On December 9, 2019, AT&T filed a lawsuit against the state in Delaware federal court, AT&T v. Geisenberger, alleging that certain document requests issued by Kelmar, acting as the state’s third party contingent fee auditor, made in connection with an unclaimed property audit that began in 2012, violate the company’s Fourth, Fifth and Fourteenth Amendment rights. Below is a summary of the Complaint – many of the allegations made by AT&T call to mind the constitutional arguments made in Univar, currently pending in the same court.
AT&T maintains that it has complied with multiple requests for documents pursuant to the audit. In 2018, Kelmar requested additional records, dating back to 1992, related to disbursement checks for 34 affiliate entities and 28 accounts, which included check information for addresses in all states. According to AT&T, the research and remediation efforts required to comply with such a request would take approximately 23.6 years and involve 60 million transactions. AT&T objected to the request and offered an alternative approach, which was rejected by Kelmar. AT&T claims that Kelmar failed to respond to objections made by AT&T regarding the scope of the request and to correspondence from AT&T that sufficient records had previously been provided to test AT&Ts data.
In December 2017 AT&T was accepted into the state’s expedited audit program, under which the state agrees to waive interest if a holder complies with the terms of the audit within the prescribed 2-year period. AT&T asserts that it was removed from the program on October 31, 2019 because of the above- cited objections to the scope of Kelmar’s requests and argues that this action violated its due process rights, in that the removal from the expedited program eliminated AT&T’s opportunity to receive a waiver of any interest on past-due property without an opportunity to be heard – in an administrative proceeding or otherwise.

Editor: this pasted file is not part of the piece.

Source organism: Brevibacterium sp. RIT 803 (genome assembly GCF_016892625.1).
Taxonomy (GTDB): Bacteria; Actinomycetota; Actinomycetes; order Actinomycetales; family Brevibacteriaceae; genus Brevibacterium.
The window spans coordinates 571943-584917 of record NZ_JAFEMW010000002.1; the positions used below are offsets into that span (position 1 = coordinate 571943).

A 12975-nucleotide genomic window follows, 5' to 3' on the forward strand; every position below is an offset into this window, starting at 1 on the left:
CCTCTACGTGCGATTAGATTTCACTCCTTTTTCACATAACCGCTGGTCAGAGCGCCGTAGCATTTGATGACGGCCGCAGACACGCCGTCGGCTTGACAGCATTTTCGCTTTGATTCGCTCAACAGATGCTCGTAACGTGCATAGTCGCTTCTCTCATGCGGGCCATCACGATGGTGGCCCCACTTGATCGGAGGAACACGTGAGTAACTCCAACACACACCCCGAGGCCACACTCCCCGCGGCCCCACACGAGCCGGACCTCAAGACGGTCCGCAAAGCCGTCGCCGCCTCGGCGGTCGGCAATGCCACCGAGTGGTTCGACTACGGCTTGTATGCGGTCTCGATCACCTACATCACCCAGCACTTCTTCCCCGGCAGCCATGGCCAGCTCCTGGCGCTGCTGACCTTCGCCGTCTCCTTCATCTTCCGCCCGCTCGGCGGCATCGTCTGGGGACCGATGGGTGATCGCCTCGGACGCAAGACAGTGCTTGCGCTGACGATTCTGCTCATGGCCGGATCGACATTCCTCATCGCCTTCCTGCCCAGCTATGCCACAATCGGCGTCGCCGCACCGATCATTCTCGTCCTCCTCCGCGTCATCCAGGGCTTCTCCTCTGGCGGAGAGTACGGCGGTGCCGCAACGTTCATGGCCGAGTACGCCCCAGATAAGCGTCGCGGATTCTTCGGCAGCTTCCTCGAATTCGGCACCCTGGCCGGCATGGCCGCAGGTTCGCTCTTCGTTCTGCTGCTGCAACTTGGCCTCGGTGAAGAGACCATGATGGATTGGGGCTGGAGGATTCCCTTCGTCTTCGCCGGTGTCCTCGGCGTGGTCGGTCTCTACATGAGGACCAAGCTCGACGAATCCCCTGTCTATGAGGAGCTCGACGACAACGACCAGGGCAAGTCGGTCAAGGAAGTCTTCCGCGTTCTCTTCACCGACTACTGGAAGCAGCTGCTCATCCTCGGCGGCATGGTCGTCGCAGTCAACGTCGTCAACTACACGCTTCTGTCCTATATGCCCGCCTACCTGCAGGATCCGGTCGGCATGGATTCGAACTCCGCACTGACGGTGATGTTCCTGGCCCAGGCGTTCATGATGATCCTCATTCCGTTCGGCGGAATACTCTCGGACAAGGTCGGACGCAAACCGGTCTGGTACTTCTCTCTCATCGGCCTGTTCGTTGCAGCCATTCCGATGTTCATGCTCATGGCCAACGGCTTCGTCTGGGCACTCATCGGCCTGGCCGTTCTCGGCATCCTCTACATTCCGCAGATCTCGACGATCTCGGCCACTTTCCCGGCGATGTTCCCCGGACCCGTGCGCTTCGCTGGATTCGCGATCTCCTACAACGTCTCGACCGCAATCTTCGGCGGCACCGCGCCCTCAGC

On November 8, 2019, Delaware issued a subpoena for the same records, which date back to 1992. The State Escheator, however, was not afforded subpoena power until 2017, when the unclaimed property law was amended. Similarly, Delaware law contained neither a record retention requirement nor a look back period until those same 2017 amendments. As a result, AT&T did not retain, and was not required to retain, records for many of the years in question. AT&T argues that the retroactive application of the subpoena and of the 2017 amendment also violates it due process rights.
In additional arguments similar in nature to the claims brought by Univar, AT&T also maintains that the estimation methodology utilized by Kelmar subjects it to multiplied liability for the same property, and that confidential and proprietary records could be exposed due to the conflicting public disclosure laws in the various states participating in the audit. AT&T further claims that Kelmar has unfairly targeted the company for audit due to its size and status and that the selection for audit was not based on neutral criteria. By selecting audit targets in this manner and applying the particular estimation methodology used by Kelmar, a contingent fee auditor, AT&T argues that the state, and Kelmar, by extension, are guaranteed a significant financial award.